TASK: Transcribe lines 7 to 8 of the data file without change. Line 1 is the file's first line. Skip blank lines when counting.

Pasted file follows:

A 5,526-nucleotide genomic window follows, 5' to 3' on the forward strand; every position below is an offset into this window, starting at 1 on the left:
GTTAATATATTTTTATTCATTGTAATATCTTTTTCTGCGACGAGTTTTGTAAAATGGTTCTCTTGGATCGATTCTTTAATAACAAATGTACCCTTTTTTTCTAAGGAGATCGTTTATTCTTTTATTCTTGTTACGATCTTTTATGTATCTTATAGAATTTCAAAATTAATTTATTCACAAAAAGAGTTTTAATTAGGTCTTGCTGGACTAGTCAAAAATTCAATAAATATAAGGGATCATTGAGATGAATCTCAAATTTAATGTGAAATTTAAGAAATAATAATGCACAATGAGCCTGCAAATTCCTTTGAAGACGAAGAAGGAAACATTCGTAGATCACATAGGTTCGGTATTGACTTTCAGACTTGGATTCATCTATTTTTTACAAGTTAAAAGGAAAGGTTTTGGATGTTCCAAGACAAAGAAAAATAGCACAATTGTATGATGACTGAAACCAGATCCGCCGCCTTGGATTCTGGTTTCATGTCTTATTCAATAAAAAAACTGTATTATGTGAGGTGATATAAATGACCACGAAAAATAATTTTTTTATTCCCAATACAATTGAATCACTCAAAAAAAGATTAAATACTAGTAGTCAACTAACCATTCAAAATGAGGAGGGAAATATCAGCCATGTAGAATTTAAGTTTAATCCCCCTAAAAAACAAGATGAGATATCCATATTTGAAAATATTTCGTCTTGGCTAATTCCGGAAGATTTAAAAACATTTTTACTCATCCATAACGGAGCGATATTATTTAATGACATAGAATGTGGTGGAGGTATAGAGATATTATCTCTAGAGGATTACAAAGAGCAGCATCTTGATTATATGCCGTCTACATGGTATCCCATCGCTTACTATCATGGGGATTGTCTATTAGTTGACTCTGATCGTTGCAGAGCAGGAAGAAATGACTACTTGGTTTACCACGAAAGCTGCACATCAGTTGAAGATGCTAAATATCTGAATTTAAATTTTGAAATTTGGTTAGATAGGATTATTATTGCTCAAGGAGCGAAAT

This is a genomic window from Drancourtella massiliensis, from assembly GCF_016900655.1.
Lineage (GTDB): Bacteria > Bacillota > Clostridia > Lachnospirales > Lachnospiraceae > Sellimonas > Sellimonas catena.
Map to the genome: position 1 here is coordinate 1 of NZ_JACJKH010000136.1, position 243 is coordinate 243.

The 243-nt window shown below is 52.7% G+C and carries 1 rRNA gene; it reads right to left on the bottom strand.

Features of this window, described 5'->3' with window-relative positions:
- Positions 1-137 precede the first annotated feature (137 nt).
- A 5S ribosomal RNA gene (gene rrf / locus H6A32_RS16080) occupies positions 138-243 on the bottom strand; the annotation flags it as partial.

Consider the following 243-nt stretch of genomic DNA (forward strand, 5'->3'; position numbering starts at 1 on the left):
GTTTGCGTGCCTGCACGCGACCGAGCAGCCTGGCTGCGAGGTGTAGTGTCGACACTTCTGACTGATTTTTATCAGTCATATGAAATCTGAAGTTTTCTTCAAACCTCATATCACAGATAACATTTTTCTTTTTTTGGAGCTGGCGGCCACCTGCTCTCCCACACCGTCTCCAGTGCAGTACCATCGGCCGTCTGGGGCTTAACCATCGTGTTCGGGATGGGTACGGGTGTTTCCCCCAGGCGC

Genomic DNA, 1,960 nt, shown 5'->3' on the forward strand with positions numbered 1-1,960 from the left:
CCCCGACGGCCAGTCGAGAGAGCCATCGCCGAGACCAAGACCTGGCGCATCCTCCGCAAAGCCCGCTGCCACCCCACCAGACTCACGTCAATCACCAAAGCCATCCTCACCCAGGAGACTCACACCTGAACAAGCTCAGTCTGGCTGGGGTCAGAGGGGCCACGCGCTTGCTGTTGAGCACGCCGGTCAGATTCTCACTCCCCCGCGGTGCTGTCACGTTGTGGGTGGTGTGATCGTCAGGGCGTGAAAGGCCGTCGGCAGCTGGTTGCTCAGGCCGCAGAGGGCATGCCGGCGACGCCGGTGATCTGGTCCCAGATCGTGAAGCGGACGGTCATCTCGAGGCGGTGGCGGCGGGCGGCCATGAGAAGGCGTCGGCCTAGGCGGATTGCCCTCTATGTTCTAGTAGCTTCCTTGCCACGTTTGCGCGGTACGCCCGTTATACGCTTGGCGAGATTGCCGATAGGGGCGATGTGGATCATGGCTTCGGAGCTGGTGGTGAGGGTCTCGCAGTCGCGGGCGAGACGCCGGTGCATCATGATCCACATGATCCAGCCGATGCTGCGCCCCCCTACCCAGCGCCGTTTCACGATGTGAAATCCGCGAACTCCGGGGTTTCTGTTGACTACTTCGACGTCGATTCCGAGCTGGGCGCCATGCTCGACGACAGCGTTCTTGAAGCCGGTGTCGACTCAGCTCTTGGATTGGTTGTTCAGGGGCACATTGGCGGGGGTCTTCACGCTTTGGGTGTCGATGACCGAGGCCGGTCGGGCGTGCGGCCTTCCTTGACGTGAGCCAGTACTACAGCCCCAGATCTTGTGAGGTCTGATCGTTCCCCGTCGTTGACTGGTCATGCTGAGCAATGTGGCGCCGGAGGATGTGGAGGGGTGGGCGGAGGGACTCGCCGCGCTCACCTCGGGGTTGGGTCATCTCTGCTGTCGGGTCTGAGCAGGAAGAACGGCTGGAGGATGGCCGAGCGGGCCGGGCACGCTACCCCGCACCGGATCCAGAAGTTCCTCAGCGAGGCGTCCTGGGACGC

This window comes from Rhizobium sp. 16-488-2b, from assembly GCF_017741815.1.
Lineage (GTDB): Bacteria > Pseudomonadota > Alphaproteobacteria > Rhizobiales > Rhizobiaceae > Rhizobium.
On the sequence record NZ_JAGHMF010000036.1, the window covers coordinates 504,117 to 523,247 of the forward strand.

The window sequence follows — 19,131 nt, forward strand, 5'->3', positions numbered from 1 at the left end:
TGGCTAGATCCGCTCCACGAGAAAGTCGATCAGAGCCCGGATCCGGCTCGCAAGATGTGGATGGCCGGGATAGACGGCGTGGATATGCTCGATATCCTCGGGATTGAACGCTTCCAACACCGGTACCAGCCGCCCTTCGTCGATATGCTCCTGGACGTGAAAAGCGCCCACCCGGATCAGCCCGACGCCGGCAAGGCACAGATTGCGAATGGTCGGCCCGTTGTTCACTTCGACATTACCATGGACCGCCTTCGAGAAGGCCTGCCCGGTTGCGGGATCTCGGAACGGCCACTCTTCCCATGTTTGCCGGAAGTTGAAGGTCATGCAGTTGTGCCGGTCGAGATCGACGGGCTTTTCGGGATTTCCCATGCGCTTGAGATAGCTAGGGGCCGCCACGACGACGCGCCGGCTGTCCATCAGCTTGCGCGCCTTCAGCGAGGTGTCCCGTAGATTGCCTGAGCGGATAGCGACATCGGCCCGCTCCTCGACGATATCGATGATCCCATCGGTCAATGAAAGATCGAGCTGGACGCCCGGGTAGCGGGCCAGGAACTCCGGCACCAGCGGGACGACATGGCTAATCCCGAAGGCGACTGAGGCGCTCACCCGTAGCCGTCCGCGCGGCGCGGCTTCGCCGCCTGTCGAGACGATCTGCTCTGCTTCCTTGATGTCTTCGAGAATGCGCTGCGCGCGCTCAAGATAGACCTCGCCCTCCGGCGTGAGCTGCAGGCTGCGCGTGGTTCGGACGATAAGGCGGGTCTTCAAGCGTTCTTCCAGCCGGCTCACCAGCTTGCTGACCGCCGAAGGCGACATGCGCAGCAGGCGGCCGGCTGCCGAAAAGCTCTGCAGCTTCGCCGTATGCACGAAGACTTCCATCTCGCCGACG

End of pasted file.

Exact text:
Features of this window, described 5'->3' with window-relative positions:
- Positions 1-137 precede the first annotated feature (137 nt).